My motivation to cook is not inspired only by the beauty of the food markets. I do get tired of restaurant food (even when it is good) and the whole restaurant scene. “How are your first bites?” from my server totally annoys me. Plus there are rarely enough vegetables and too often they’re just boring. My motto has always been that life is too short for bad food and too often touristy places offer beautiful views but just so-so food.

So we choose whenever possible to rent a place with a kitchen for at least part of our trip. And that often comes with its own set of problems. Rental unit kitchens usually have a weird collection of dishes and cookware. Knives are often mismatched or are a very poor quality set and always dull. My other favorite tools — a micro plane, garlic press, good set of tongs — rarely are included. So I’ve learned to bring my own or improvise.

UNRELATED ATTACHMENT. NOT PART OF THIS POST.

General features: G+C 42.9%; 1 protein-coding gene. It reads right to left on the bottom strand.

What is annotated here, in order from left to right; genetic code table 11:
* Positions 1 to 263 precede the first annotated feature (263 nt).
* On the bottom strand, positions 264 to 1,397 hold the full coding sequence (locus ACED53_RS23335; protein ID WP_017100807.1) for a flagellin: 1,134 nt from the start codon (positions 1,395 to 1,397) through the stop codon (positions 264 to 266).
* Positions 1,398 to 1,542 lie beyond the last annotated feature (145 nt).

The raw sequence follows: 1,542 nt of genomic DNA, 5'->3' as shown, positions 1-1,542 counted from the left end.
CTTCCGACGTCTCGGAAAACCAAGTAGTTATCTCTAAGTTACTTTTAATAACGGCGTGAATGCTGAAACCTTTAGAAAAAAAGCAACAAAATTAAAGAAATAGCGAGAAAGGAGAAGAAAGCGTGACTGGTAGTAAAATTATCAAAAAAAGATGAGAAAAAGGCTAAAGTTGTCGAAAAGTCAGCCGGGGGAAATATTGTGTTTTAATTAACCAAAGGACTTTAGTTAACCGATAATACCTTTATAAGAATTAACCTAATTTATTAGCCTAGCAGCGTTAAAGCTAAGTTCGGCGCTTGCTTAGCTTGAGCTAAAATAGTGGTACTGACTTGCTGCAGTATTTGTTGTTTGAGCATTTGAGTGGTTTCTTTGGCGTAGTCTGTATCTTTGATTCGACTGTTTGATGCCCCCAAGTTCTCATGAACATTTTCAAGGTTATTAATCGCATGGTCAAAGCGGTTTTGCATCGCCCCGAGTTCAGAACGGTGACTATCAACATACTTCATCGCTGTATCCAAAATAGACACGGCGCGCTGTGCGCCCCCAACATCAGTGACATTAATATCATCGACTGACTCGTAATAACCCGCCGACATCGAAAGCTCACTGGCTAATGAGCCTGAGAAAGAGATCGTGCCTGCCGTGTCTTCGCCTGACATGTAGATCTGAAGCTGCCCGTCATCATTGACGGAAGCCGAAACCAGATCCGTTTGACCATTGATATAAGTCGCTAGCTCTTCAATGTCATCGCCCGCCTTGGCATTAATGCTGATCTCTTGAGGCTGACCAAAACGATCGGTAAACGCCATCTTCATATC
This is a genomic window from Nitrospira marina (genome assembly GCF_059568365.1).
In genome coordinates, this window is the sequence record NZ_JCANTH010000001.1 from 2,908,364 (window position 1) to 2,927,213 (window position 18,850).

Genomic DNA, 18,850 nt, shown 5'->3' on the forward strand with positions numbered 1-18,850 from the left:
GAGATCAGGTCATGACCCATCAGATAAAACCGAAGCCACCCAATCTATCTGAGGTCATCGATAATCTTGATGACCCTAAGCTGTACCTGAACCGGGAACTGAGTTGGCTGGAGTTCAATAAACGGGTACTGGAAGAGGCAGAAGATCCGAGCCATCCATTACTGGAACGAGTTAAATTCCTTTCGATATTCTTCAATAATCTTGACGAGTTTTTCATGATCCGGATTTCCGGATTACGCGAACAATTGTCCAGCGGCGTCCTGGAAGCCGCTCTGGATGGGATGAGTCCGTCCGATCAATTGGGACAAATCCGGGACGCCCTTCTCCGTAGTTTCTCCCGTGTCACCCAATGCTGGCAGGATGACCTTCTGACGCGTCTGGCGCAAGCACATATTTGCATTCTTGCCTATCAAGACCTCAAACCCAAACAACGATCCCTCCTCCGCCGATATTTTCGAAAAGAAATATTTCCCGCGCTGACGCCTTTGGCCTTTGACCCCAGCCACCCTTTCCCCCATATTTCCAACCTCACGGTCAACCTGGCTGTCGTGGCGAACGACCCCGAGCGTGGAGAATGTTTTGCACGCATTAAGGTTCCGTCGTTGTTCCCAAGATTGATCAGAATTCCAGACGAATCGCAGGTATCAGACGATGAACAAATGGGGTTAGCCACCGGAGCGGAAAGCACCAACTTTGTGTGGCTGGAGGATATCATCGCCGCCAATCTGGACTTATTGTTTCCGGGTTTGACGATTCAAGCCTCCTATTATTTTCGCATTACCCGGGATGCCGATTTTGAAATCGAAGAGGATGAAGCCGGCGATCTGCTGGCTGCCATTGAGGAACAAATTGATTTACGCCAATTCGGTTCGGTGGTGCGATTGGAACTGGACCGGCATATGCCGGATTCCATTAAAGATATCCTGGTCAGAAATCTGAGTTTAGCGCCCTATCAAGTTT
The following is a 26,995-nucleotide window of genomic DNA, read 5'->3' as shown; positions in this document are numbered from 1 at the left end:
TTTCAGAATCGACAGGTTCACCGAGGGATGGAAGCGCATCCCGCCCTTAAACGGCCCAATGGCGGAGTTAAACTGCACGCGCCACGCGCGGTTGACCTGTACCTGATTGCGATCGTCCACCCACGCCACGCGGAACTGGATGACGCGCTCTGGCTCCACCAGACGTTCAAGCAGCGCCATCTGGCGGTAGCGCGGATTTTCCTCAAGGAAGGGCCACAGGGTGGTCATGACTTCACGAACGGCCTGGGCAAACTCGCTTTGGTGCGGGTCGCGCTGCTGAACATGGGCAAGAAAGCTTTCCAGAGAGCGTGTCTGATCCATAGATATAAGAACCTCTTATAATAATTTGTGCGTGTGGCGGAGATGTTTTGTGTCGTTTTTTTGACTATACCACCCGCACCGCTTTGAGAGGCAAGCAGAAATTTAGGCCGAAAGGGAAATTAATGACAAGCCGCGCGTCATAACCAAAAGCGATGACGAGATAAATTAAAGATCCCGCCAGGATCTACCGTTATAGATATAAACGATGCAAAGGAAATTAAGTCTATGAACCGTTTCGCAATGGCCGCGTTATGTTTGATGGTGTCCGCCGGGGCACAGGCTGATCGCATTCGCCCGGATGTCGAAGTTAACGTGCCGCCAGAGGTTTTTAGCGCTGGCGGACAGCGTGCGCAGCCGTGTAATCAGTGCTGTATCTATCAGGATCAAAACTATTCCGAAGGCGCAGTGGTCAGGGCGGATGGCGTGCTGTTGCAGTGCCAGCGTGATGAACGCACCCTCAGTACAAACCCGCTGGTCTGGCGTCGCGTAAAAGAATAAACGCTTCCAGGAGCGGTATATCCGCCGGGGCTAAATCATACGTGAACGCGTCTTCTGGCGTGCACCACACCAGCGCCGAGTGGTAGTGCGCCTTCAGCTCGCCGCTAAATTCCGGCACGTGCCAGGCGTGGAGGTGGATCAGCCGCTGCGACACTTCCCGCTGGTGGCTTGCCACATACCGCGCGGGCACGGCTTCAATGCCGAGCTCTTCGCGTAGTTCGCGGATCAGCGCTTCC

For long weekend trips to the ocean or mountains I pack a travel set of good knives I gave Peter as a Christmas present years ago. (They go in checked bags when we fly). Worth every penny I spent. We sometimes even bring our espresso machine which we bought on eBay for $25. Okay, that is over the top…but in Kauai for a month, it saved us several hundred dollars and we had better lattes. I also bring my favorite spices — cumin seed, star anise, herb d’provence, smokey paprika — or which ones will match the local cuisine. Although when going on longer trips with limited luggage space my spices may get left at home.

And then I buy staples the first day I get into a supermarket. Olive oil, smallest amount of butter I can find, pepper in a grinder, a good quality salt (local if possible). Depending upon where I am and what I anticipate cooking the list grows from there, focusing on small sizes . Chicken broth concentrate, flour, sugar, soy sauce, mayonnaise, good quality red wine vinegar, plus the paper goods I’ll need and zip lock plastic bags.

Once in my temporary kitchen I know I’ll have to make some adjustments. If I have a cheese grater, but no garlic press, I rub my garlic cloves across fine section of the grater. A crummy pair of tongs? Wrap the gripping end with rubber bands. It’s harder to deal with the flimsy pots and pans.